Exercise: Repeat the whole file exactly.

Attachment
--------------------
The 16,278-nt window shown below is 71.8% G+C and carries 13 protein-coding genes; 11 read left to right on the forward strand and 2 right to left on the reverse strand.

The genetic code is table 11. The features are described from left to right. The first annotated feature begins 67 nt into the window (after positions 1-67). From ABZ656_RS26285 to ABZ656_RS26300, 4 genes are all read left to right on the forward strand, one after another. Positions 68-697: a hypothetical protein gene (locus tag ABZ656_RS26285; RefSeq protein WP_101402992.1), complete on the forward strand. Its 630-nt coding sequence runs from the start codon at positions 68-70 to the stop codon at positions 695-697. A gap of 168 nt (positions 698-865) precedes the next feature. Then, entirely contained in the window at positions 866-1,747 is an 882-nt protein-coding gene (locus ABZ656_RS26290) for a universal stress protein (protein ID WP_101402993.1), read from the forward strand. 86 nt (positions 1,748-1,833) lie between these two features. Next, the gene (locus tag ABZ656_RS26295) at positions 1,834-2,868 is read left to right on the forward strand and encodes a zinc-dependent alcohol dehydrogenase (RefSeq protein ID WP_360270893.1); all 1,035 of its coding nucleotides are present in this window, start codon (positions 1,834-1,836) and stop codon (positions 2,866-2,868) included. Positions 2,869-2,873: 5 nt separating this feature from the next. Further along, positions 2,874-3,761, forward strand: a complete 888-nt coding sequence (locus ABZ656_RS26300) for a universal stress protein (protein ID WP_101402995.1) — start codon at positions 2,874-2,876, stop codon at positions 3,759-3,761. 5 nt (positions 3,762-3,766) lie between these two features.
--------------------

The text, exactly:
The 16,278-nt window shown below is 71.8% G+C and carries 13 protein-coding genes; 11 read left to right on the forward strand and 2 right to left on the reverse strand.

The genetic code is table 11. The features are described from left to right. The first annotated feature begins 67 nt into the window (after positions 1-67). From ABZ656_RS26285 to ABZ656_RS26300, 4 genes are all read left to right on the forward strand, one after another. Positions 68-697: a hypothetical protein gene (locus tag ABZ656_RS26285; RefSeq protein WP_101402992.1), complete on the forward strand. Its 630-nt coding sequence runs from the start codon at positions 68-70 to the stop codon at positions 695-697. A gap of 168 nt (positions 698-865) precedes the next feature. Then, entirely contained in the window at positions 866-1,747 is an 882-nt protein-coding gene (locus ABZ656_RS26290) for a universal stress protein (protein ID WP_101402993.1), read from the forward strand. 86 nt (positions 1,748-1,833) lie between these two features. Next, the gene (locus tag ABZ656_RS26295) at positions 1,834-2,868 is read left to right on the forward strand and encodes a zinc-dependent alcohol dehydrogenase (RefSeq protein ID WP_360270893.1); all 1,035 of its coding nucleotides are present in this window, start codon (positions 1,834-1,836) and stop codon (positions 2,866-2,868) included. Positions 2,869-2,873: 5 nt separating this feature from the next. Further along, positions 2,874-3,761, forward strand: a complete 888-nt coding sequence (locus ABZ656_RS26300) for a universal stress protein (protein ID WP_101402995.1) — start codon at positions 2,874-2,876, stop codon at positions 3,759-3,761. 5 nt (positions 3,762-3,766) lie between these two features.